Our View: Nevada City Council meeting brings sound, fury and significance | TheUnion.com
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Our View: Nevada City Council meeting brings sound, fury and significance

This week’s Nevada City Council meeting was full of sound and fury, which included a healthy amount of significance from the public.

After pushing the equivalent of the nuclear button, the council on Tuesday backed away from stripping the mayor’s title from Councilwoman Reinette Senum, or even censuring her. Instead a massive crowd of mainly Senum supporters spoke at length during public comment, and the council — after making a whole bunch of noise — backed off.

Senum apologized on Tuesday, and the council moved on — a suggestion this editorial board made two weeks ago.



Arguably, it was the best move the council could have made.

This whole brouhaha shouldn’t have existed in the first place. If one council member had taken Senum aside before this drama began and asked her to tone down the rhetoric and avoid making personal statements to the media, we might have sidestepped this situation.



And you don’t need to have a meeting that violates the Brown Act to have that conversation.

In fact, there’s a mountain of problems the council could have avoided. We might never have experienced the battle to censure Senum if the players involved had followed the rules of the game.

Councilwoman Erin Minett, who originally introduced the motion to censure or strip Senum of the mayor’s title, presented one complaint about Senum Tuesday night. She and Councilman Duane Strawser said they’d been contacted about the issue.

“You better start siding with the right side,” Minett said her message stated. “We know where you live.”

Providing a recording of that message would have helped that argument. No one should threaten another in this way, and we should believe people when they say they’ve been threatened.

But in this context, in this moment, a recording would have gone a long way to emphasizing Minett’s point.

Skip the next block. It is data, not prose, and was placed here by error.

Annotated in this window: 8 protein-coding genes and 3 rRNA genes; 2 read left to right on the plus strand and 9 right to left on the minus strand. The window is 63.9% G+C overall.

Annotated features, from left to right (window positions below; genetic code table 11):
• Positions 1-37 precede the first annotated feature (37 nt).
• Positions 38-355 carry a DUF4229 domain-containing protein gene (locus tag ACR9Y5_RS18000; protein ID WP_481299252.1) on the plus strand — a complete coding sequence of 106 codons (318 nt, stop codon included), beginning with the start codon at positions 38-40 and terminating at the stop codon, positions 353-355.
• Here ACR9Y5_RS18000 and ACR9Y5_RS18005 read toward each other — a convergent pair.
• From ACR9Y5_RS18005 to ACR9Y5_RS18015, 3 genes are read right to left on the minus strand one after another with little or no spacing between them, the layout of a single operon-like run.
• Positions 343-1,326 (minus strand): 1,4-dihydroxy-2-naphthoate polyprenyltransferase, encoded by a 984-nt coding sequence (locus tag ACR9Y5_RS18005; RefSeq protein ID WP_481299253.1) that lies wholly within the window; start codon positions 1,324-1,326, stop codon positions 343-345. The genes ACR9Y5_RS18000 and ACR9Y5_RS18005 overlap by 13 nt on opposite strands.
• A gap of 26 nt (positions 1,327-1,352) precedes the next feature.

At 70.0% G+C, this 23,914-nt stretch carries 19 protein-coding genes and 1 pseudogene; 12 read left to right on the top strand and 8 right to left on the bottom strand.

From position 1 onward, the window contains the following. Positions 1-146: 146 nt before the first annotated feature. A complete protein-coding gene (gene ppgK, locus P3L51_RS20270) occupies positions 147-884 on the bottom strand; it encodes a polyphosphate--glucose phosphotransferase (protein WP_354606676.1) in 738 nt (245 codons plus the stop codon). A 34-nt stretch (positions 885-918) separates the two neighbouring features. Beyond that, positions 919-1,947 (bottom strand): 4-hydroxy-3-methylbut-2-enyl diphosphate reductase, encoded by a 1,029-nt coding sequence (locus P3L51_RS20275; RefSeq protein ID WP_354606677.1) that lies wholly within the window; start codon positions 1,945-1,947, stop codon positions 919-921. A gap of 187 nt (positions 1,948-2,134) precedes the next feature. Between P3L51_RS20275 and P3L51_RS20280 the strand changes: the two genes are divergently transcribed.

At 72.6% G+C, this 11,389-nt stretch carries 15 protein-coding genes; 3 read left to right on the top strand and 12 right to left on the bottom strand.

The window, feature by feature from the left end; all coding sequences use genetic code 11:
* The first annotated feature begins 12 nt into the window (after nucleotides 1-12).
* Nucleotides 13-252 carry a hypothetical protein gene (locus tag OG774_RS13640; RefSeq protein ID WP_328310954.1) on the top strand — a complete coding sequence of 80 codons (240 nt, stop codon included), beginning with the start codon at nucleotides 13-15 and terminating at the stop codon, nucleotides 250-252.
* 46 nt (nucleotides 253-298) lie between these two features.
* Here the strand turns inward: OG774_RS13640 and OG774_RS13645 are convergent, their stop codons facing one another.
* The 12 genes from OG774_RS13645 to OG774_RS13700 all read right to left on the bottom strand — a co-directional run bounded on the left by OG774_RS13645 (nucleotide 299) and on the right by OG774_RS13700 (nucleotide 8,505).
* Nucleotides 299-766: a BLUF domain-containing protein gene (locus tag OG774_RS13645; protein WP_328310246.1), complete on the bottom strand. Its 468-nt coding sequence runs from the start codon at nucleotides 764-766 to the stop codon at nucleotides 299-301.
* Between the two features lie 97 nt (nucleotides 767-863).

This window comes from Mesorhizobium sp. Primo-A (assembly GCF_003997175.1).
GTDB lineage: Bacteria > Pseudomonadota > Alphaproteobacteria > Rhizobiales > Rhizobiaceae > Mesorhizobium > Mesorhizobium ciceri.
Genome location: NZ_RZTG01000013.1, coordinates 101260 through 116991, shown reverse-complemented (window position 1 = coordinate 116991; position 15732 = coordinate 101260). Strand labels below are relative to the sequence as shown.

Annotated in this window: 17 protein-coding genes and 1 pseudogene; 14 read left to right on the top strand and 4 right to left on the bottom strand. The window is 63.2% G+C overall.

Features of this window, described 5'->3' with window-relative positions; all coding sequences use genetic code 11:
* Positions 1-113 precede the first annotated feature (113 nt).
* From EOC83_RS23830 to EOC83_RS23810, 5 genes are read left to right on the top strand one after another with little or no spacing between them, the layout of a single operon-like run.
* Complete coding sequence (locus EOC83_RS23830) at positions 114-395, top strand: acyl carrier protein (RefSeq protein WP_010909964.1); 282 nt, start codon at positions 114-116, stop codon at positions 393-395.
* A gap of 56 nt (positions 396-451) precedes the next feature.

It’s a good rule to follow when trying to punish a city’s mayor.

Another good rule to obey: Do the people’s business in public.

Nevada City wanted to mediate the situation with Senum behind closed doors at a “training session.” That session was, in fact, turned into an open meeting — which it should have been in the first place — once city officials realized they’d violate the Brown Act if they kept the doors closed.

You can’t hide the people’s business because it’s uncomfortable or unseemly. Yes, it’s dirty laundry, but it must be aired.

Sunshine has a way of making even the dirtiest of problems turn clean.

And, if we’re lucky, it’ll have a way of setting the Nevada City Council on the right track and keep it there.

If a majority of the council thinks any one member isn’t up to the job of being mayor, it can tweak its rules and choose someone else for the position.

But when it picks someone known for her outspoken views and controversial stance, don’t be surprised when those views and stance are made known, publicly, and often.

And good for council members like Duane Strawser, who came into that meeting planning on taking action against Senum and changing his mind after hearing from the public.

This whole process was messy, filled with hard feelings and done in the open — exactly how it should be.

Government by the people, for the people isn’t supposed to be easy. Harsh words and hurt feelings come with the game.

As does a healthy amount of significance.

The weekly Our View editorial represents the consensus opinion of The Union Editorial Board, a group of editors and writers from The Union, as well as informed community members. Contact the board at EditBoard@TheUnion.com.


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